Reactive attachment disorder is a rare and serious condition characterized by an infant’s lack of a healthy attachment to a parent or caregiver. It can develop if an infant’s basic needs for comfort, affection, and nurturing are not met. Not having a stable, loving relationship with others can also trigger it.
We’ll be covering:
- What the disorder is;
- Symptoms associated with it;
- Causes of reactive attachment disorder;
- Other issues related to the disorder;
- Treatment options;
- Examples of the disorder.
This is not a definitive source on the topic. Always seek medical care. Contact a local therapist, healthcare provider, or primary doctor for more in-depth information on the topic.
What Is Reactive Attachment Disorder?
This disorder is present in children that have been severely neglected and haven’t formed a healthy emotional attachment with a primary caregiver, particularly the mother, by the age of 5.
An attachment forms when a child is consistently cared for, soothed, and comforted when needed. Through developing an attachment with caregivers, children learn to love and trust others, be aware of another’s needs and feelings, regulate their emotions, and develop healthy relationships along with a positive self-image.
The absence of a healthy attachment during the first few years of life can have a negative impact on the child’s entire life.
Symptoms of Reactive Attachment Disorder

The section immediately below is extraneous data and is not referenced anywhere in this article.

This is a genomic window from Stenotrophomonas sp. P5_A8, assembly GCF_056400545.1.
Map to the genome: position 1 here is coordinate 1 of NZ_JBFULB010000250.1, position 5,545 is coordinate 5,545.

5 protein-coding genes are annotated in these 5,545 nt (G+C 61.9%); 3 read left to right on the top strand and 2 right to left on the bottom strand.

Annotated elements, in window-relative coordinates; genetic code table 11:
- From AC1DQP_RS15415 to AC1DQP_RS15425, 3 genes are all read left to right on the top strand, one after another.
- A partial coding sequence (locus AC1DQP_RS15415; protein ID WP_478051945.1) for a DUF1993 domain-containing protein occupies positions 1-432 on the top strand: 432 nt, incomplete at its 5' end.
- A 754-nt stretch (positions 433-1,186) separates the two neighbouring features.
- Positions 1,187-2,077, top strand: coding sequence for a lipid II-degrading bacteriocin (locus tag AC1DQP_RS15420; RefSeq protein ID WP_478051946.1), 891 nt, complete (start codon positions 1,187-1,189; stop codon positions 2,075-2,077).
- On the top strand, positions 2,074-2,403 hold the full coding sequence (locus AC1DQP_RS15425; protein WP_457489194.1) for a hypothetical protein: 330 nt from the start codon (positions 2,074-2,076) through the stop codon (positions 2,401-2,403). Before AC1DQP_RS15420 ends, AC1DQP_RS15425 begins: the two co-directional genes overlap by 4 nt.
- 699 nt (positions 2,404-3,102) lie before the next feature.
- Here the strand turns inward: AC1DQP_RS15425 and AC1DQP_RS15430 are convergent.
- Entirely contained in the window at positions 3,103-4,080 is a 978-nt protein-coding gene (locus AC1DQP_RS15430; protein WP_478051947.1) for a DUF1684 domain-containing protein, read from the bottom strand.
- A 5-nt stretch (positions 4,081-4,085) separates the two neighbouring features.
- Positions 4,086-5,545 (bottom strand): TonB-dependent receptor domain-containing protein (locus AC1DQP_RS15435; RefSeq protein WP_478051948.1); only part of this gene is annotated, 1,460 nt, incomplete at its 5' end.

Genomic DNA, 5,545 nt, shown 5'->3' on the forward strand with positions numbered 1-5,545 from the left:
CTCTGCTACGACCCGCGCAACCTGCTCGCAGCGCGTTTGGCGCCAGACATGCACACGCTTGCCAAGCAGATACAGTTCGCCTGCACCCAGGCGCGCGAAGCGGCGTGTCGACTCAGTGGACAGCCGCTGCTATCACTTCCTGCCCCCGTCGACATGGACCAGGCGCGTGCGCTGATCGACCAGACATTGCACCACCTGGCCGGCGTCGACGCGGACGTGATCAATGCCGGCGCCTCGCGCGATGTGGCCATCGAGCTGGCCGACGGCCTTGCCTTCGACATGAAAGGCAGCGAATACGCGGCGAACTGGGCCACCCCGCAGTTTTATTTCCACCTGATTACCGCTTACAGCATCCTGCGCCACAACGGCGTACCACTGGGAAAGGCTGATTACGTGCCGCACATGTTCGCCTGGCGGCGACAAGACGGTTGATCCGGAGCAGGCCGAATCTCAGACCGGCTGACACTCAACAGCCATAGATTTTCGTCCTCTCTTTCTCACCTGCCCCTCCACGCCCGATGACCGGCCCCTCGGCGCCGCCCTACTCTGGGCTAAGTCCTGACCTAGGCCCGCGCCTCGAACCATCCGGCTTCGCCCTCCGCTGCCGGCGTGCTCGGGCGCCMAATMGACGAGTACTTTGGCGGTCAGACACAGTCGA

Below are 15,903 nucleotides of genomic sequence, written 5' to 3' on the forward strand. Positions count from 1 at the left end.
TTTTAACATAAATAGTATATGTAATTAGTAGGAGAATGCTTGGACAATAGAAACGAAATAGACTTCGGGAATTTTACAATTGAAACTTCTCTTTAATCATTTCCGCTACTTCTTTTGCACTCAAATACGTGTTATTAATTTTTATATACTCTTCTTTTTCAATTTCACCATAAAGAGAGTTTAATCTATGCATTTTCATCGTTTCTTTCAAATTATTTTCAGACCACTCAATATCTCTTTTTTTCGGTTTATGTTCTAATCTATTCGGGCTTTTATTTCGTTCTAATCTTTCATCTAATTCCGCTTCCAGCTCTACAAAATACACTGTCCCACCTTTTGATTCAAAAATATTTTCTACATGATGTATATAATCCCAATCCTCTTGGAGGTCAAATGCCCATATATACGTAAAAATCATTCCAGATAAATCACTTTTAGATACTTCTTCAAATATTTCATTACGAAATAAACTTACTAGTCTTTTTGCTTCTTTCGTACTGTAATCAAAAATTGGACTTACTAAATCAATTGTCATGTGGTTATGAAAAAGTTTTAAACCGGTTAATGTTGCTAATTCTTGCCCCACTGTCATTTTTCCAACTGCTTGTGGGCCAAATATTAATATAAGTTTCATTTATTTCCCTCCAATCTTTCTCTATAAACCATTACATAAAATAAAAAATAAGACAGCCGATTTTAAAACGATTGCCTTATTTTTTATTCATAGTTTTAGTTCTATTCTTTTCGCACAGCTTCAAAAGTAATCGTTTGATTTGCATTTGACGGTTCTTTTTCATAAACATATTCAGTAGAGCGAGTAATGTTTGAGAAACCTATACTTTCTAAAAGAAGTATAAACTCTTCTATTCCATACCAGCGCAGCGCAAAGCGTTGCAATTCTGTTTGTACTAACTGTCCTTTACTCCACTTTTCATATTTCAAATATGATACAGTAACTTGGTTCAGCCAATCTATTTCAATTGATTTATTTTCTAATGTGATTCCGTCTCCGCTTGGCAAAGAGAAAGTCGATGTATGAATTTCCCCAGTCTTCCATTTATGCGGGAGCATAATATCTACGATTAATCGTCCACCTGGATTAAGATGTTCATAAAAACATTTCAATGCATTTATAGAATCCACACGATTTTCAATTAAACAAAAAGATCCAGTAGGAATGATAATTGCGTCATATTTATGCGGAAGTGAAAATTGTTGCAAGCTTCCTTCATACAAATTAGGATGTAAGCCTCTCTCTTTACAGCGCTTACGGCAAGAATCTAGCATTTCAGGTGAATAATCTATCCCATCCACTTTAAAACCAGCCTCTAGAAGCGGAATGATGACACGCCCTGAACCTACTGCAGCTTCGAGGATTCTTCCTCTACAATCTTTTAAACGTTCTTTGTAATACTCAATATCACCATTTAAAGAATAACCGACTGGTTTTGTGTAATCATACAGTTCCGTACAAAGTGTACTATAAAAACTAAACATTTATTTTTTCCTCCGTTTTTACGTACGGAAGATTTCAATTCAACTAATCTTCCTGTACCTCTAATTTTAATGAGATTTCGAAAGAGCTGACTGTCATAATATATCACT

People that develop this disorder can be bossy, distrustful, manipulative, and controlling. They can also exhibit behavior that is destructive, impulsive, or violent. They can be sad, moody, fearful, anxious, or depressed.
There are two forms of RAD: inhibited and dis-inhibited. Someone can develop one or both types, exhibiting symptoms from each side.
Symptoms of inhibited RAD include:
- Unresponsive/resistant to comfort;
- Excessively inhibited (holding back emotion);
Symptoms of dis-inhibited RAD include:
- Indiscriminate sociability;
- Inappropriately familiar/selective with choice of attachment figures;
- Seeks attention from anyone;
- Inappropriate childish behavior.
Causes of Reactive Attachment Disorder
Children are born naturally resilient. Even those neglected or left in orphanages can still develop healthy relationships with others. Because of this, there is not a thorough understanding of why some develop RAD and others don’t. Scientists hypothesize that it’s a physical contact issue.
When the child’s needs are ignored or met with physically abusive responses from the caregiver, the child learns to expect hostility and rejection. This causes the child to become distrustful and avoid social contact. Such interactions can have a negative impact on brain development and cause attachment, personality, and relationship problems throughout life.
Other Issues that Relate to Reactive Attachment Disorder
Other disorders and conditions that are associated with neglect can co-occur with reactive attachment disorder. These disorders and conditions include:
- Cognitive delays;
- Language delays;
- Severe malnutrition;